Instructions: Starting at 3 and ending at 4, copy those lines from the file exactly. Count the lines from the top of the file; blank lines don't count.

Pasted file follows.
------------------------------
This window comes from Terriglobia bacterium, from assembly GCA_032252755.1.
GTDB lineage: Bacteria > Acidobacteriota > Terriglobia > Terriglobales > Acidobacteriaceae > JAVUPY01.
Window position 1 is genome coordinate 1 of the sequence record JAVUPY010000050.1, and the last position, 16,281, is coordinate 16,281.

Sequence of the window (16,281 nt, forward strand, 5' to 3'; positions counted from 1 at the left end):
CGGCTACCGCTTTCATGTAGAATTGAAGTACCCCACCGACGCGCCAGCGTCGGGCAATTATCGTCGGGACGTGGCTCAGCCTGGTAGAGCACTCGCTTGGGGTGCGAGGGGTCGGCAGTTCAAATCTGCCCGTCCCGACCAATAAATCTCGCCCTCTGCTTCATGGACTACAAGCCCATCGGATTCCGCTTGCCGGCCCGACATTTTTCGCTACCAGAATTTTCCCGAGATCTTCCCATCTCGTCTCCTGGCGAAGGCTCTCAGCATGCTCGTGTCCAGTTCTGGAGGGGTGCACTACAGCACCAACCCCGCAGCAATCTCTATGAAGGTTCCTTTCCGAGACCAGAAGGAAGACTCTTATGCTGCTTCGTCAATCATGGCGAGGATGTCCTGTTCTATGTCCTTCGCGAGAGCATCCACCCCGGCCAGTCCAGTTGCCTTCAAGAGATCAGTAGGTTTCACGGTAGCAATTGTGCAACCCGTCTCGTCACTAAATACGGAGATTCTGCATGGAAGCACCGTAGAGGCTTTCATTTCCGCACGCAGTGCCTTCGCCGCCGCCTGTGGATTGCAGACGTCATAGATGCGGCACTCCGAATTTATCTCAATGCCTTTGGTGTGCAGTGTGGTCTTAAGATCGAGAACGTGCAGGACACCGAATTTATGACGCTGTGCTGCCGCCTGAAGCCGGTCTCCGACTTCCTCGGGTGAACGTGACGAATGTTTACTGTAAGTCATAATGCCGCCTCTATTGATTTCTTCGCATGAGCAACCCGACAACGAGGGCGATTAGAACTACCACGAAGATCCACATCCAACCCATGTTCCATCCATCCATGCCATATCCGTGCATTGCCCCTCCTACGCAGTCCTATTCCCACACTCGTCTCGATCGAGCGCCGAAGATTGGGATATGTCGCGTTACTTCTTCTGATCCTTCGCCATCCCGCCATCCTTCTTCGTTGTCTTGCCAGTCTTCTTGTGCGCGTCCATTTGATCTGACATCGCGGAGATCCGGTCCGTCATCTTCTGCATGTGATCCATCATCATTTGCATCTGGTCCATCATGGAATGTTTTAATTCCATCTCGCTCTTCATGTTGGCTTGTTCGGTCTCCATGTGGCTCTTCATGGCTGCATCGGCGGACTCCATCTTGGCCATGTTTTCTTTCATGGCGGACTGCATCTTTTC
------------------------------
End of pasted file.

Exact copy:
Window position 1 is genome coordinate 1 of the sequence record JAVUPY010000050.1, and the last position, 16,281, is coordinate 16,281.

Sequence of the window (16,281 nt, forward strand, 5' to 3'; positions counted from 1 at the left end):